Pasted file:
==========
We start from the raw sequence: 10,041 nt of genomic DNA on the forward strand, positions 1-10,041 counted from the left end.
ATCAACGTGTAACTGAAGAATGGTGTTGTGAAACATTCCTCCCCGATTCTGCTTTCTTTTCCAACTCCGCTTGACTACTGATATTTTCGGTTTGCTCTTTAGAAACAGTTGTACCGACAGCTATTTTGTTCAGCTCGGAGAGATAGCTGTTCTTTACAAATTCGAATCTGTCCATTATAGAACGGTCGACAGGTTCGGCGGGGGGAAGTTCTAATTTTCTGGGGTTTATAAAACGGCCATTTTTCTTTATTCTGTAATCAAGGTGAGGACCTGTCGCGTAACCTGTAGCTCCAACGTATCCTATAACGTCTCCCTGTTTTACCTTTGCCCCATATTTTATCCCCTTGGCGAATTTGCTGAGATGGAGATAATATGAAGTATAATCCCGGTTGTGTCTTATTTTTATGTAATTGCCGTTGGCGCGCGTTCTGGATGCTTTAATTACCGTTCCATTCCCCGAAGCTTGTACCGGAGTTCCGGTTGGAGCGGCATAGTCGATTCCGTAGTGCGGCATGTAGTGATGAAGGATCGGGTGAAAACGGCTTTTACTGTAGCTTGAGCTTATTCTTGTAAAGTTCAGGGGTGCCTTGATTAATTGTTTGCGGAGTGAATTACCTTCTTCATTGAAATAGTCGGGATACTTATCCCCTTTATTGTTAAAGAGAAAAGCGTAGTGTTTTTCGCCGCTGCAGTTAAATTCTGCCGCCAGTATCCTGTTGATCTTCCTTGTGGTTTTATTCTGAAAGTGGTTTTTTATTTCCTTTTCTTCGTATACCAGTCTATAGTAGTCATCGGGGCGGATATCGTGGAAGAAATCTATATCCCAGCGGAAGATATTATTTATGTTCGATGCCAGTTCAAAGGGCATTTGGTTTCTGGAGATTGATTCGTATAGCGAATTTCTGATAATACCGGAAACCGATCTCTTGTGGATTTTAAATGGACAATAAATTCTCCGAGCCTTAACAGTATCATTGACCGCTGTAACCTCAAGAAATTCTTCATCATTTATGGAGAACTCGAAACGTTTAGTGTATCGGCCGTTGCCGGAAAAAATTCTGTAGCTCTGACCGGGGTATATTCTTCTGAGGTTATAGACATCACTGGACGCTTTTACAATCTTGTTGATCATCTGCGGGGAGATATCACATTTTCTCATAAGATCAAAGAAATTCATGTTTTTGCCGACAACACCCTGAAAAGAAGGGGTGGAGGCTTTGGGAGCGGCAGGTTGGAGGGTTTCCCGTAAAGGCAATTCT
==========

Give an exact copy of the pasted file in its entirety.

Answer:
We start from the raw sequence: 10,041 nt of genomic DNA on the forward strand, positions 1-10,041 counted from the left end.
ATCAACGTGTAACTGAAGAATGGTGTTGTGAAACATTCCTCCCCGATTCTGCTTTCTTTTCCAACTCCGCTTGACTACTGATATTTTCGGTTTGCTCTTTAGAAACAGTTGTACCGACAGCTATTTTGTTCAGCTCGGAGAGATAGCTGTTCTTTACAAATTCGAATCTGTCCATTATAGAACGGTCGACAGGTTCGGCGGGGGGAAGTTCTAATTTTCTGGGGTTTATAAAACGGCCATTTTTCTTTATTCTGTAATCAAGGTGAGGACCTGTCGCGTAACCTGTAGCTCCAACGTATCCTATAACGTCTCCCTGTTTTACCTTTGCCCCATATTTTATCCCCTTGGCGAATTTGCTGAGATGGAGATAATATGAAGTATAATCCCGGTTGTGTCTTATTTTTATGTAATTGCCGTTGGCGCGCGTTCTGGATGCTTTAATTACCGTTCCATTCCCCGAAGCTTGTACCGGAGTTCCGGTTGGAGCGGCATAGTCGATTCCGTAGTGCGGCATGTAGTGATGAAGGATCGGGTGAAAACGGCTTTTACTGTAGCTTGAGCTTATTCTTGTAAAGTTCAGGGGTGCCTTGATTAATTGTTTGCGGAGTGAATTACCTTCTTCATTGAAATAGTCGGGATACTTATCCCCTTTATTGTTAAAGAGAAAAGCGTAGTGTTTTTCGCCGCTGCAGTTAAATTCTGCCGCCAGTATCCTGTTGATCTTCCTTGTGGTTTTATTCTGAAAGTGGTTTTTTATTTCCTTTTCTTCGTATACCAGTCTATAGTAGTCATCGGGGCGGATATCGTGGAAGAAATCTATATCCCAGCGGAAGATATTATTTATGTTCGATGCCAGTTCAAAGGGCATTTGGTTTCTGGAGATTGATTCGTATAGCGAATTTCTGATAATACCGGAAACCGATCTCTTGTGGATTTTAAATGGACAATAAATTCTCCGAGCCTTAACAGTATCATTGACCGCTGTAACCTCAAGAAATTCTTCATCATTTATGGAGAACTCGAAACGTTTAGTGTATCGGCCGTTGCCGGAAAAAATTCTGTAGCTCTGACCGGGGTATATTCTTCTGAGGTTATAGACATCACTGGACGCTTTTACAATCTTGTTGATCATCTGCGGGGAGATATCACATTTTCTCATAAGATCAAAGAAATTCATGTTTTTGCCGACAACACCCTGAAAAGAAGGGGTGGAGGCTTTGGGAGCGGCAGGTTGGAGGGTTTCCCGTAAAGGCAATTCT